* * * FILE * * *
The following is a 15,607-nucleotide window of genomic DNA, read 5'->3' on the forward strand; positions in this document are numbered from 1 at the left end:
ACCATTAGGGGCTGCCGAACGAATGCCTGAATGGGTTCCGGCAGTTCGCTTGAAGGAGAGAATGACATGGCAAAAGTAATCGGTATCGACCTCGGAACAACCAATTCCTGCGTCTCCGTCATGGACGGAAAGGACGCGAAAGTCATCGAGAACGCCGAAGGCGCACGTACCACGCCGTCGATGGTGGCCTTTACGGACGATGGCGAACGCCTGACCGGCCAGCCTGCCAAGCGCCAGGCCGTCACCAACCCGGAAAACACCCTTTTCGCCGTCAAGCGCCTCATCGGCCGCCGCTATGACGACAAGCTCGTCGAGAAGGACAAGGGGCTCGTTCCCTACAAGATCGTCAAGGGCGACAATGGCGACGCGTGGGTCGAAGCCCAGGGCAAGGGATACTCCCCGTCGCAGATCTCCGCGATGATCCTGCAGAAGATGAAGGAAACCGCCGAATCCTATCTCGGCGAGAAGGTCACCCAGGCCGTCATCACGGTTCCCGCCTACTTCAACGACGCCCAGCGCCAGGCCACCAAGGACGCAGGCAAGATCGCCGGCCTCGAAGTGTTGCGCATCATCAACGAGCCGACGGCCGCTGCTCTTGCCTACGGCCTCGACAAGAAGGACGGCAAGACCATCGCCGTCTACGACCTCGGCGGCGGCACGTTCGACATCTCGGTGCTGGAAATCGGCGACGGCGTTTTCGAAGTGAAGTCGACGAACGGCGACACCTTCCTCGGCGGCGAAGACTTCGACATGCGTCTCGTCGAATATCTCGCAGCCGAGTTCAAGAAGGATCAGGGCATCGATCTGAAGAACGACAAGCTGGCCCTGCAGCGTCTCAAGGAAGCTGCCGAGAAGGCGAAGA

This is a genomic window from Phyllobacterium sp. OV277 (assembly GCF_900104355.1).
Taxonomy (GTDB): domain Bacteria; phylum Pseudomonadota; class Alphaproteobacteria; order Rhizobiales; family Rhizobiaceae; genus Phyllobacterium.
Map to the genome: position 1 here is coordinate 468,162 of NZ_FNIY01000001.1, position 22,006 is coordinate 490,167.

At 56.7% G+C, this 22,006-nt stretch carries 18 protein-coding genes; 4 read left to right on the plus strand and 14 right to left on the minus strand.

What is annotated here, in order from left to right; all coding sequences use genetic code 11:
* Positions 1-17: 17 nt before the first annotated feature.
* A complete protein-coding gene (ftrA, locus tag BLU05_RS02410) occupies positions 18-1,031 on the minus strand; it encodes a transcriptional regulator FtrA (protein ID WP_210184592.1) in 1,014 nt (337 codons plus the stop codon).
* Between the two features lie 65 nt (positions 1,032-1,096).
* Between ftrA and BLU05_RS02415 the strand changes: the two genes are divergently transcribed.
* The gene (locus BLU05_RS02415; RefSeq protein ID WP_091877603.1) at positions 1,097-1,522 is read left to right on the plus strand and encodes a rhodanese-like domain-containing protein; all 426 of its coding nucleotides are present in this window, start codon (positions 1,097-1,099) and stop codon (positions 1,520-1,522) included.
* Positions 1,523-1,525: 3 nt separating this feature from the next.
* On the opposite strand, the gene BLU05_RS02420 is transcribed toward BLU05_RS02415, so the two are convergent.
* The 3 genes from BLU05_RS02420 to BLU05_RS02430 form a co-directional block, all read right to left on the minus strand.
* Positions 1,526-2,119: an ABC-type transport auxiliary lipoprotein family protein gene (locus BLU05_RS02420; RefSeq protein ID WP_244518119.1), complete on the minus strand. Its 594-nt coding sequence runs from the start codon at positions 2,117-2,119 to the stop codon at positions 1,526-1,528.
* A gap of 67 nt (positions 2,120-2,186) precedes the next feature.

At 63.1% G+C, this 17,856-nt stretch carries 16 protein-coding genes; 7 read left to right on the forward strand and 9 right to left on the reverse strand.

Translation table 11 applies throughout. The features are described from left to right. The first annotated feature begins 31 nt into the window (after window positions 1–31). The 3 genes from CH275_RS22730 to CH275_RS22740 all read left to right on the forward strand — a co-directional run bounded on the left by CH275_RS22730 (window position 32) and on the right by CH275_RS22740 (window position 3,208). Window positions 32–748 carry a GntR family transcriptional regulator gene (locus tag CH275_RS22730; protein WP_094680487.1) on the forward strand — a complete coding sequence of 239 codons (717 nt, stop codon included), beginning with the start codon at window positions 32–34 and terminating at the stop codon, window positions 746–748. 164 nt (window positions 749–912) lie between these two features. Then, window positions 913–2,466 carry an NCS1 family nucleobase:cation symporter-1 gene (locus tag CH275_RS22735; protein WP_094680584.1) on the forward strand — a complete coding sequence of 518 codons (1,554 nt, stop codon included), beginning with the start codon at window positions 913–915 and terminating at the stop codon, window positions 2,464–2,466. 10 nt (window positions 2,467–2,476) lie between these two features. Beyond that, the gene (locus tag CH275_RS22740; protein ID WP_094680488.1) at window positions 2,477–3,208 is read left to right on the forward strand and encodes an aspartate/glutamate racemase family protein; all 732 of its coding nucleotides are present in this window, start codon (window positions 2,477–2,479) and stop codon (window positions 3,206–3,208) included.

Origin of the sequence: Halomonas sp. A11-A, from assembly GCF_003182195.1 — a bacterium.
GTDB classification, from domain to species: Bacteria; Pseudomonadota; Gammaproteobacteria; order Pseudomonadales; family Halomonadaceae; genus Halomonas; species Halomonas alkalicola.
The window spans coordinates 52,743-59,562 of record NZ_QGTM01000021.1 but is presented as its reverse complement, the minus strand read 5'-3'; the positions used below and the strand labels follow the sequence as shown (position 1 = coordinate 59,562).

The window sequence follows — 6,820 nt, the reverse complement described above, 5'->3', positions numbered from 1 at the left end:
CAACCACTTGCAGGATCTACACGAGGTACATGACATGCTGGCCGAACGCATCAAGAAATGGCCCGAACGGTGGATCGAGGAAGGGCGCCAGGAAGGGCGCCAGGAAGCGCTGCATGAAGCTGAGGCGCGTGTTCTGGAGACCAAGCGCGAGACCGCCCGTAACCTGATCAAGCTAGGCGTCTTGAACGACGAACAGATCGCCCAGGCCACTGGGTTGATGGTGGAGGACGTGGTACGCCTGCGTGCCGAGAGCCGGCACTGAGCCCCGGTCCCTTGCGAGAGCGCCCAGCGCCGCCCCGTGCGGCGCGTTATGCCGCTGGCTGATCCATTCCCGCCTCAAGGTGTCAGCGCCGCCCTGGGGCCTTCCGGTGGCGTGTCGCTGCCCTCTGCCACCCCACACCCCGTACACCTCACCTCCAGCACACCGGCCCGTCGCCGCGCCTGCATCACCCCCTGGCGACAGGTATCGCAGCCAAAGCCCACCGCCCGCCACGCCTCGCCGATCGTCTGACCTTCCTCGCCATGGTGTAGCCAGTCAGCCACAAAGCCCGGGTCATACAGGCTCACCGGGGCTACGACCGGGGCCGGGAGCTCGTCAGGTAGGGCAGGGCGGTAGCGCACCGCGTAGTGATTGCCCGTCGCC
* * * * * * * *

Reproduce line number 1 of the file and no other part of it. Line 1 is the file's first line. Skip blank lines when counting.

The following is a 15,607-nucleotide window of genomic DNA, read 5'->3' on the forward strand; positions in this document are numbered from 1 at the left end: